(2) a student at the covered educational entity from enrolling in a unit of the Senior Reserve Officer Training Corps at another institution of higher education.
110 Stat. 3009-270. Section 514(b) contains a similar funding prohibition for a "covered educational entity" (defined at subsection (f) as an institution of higher education) that refuses to permit federal military recruiters to conduct recruiting activities on campus or that refuses to give such recruiters access to student information.
Section 514 was offered as an amendment on the floor of the House, during consideration of the 1997 Appropriations Act for the Department of Education. The intent of its sponsors was to ensure equal college campus access to ROTC and military recruiters. See 142 Cong. Rec. H7335 (daily ed. July 11, 1996) (statement of Rep. Solomon). As a legislative initiative, the proposed amendment was not new in concept; similar ROTC equal access amendments had been incorporated into other appropriations bills. See, e.g., § 508(a) of H.R. 3816, Energy and Water Development Appropriations Act of 1997, Pub. L. No. 104-206, 110 Stat. 2984, 3003 (1996); § 541 of H.R. 1530, the National Defense Authorization Act for FY 1996 Pub. L. No. 104-106, 110 Stat. 186. 315-16 (1996); § 904 of H.R. 3322, the Omnibus Civilian Science Authorization Act of 1996. However, section 514 represented the first time that such a proposal had been attached to the appropriations bill for the Department of Education.
Section 514 applies to "funds . . . provided by contract or by grant (including a grant of funds to be available for student aid) to a covered educational entity." The question presented by your request is whether this language would include funds provided to a college or university under the Department's student aid programs. You have asked us to focus on six programs in particular: the Federal Pell Grant program ("Pell Grant"), 20 U.S.C. § 1070a (1994 & Supp. 1997); the William D. Ford Federal Direct Loan program ("Direct Loan"), 20 U.S.C. § 1087a-1087h (1994 & Supp. 1997); the Federal Family Education Loan program ("FFEL"), 20 U.S.C. §§ 1071-1087-4 (1994 & Supp. 1997); the Federal Perkins Loan program ("Perkins Loan"), 20 U.S.C. § 1087aa-1087ii (1994 & Supp. 1997); the Federal Work-Study Program ("Work-Study"), 42 U.S.C. §§ 2751-2756b (1994 & Supp. 1997); and the Federal Supplemental Educational Opportunity Grant program ("SEOG"), 20 U.S.C. §§ 1070b-1070b-3 (1994 & Supp. 1997).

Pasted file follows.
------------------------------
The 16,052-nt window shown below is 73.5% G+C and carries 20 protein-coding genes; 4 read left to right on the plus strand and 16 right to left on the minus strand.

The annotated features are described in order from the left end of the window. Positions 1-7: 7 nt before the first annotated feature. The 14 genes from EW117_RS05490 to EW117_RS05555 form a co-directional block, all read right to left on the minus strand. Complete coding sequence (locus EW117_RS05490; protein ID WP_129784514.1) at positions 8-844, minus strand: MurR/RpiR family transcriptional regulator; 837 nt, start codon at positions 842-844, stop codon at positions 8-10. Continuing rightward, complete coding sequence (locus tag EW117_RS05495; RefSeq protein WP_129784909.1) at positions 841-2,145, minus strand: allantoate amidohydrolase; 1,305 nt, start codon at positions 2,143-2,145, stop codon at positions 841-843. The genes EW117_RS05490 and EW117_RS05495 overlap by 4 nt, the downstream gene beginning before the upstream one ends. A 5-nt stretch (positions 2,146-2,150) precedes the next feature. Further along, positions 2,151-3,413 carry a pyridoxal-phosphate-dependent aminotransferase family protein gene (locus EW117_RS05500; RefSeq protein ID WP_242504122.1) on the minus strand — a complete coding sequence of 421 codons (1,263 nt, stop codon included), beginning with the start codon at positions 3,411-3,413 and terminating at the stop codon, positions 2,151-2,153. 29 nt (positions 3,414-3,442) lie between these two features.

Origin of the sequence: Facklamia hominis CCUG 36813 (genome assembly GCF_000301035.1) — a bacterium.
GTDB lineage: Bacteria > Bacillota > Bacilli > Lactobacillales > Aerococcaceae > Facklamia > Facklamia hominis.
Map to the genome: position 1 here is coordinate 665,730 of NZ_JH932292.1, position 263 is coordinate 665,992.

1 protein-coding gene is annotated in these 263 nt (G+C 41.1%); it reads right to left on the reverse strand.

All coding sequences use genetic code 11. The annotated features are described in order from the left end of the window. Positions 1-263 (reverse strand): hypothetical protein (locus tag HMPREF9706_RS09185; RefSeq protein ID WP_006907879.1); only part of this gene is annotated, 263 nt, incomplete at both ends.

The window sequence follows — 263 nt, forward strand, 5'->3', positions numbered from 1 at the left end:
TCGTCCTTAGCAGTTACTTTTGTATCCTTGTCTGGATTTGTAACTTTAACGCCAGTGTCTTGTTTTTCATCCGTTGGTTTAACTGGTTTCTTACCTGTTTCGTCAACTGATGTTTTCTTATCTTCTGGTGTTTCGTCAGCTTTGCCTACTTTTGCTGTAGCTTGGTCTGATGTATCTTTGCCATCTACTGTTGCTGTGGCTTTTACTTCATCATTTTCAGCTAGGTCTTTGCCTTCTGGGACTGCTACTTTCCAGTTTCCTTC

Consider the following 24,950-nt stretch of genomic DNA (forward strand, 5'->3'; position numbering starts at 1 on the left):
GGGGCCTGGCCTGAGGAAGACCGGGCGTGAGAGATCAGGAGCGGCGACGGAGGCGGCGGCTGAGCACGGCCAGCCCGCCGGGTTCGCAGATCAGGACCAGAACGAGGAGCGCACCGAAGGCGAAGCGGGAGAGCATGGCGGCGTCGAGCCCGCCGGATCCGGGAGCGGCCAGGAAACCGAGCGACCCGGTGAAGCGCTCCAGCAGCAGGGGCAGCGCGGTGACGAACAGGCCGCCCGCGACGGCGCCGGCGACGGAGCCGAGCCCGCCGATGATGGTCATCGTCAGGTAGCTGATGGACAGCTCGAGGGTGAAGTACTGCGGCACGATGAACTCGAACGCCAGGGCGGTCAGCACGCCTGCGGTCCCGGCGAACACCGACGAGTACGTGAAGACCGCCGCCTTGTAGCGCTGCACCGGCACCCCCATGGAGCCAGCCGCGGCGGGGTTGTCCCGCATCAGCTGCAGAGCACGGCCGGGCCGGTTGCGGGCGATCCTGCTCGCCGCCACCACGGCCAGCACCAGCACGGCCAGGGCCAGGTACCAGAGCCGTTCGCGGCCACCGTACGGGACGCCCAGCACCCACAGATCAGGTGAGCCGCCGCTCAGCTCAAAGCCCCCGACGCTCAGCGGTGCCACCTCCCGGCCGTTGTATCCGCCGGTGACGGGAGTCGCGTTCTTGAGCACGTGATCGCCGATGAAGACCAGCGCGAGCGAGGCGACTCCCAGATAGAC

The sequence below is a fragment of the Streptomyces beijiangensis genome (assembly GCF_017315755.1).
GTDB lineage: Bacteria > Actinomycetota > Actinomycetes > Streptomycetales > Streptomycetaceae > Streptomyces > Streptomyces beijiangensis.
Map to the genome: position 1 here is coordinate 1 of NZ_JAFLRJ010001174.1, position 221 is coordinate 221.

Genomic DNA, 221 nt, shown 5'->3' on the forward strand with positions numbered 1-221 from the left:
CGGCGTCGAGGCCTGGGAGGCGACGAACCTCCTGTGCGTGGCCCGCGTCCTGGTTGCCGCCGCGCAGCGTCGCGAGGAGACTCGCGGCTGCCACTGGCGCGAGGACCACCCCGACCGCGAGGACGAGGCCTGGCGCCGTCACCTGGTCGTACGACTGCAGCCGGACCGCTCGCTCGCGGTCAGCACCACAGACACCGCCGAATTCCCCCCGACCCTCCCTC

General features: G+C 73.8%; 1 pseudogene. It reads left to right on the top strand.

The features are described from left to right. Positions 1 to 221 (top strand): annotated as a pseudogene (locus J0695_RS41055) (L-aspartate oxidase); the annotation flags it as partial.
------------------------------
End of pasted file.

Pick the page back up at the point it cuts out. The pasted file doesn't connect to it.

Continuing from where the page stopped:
These programs can generally be grouped into two categories. In the first category (which includes the Pell Grant, Direct Loan and FFEL programs), grants or loans are made to students by the Department or third parties, and the educational entity acts as the disbursing or escrow agent or fiduciary for the funds. In the case of Pell Grants or Direct Loans, the Department calculates the necessary level of funding for each educational entity based upon the number of eligible students attending the institution, and places the funds in an institutional account targeted for these student aid programs. See 20 U.S.C. § 1070a(a); 20 U.S.C. § 1087b. The educational entity then either applies the funds directly to the student's tuition account, or issues a check to the student for living or other educational expenses. See generally 34 C.F.R. §§ 668.161-668.166 (1996) (describing cash management in student assistance programs). Under the FFEL program, a local bank or third party loans funds to the student, with the Department acting as guarantor for the loan, and the educational entity acting in essentially the same disbursing capacity as with Pell Grants or Direct Loans. 20 U.S.C. §§ 1071, 1077.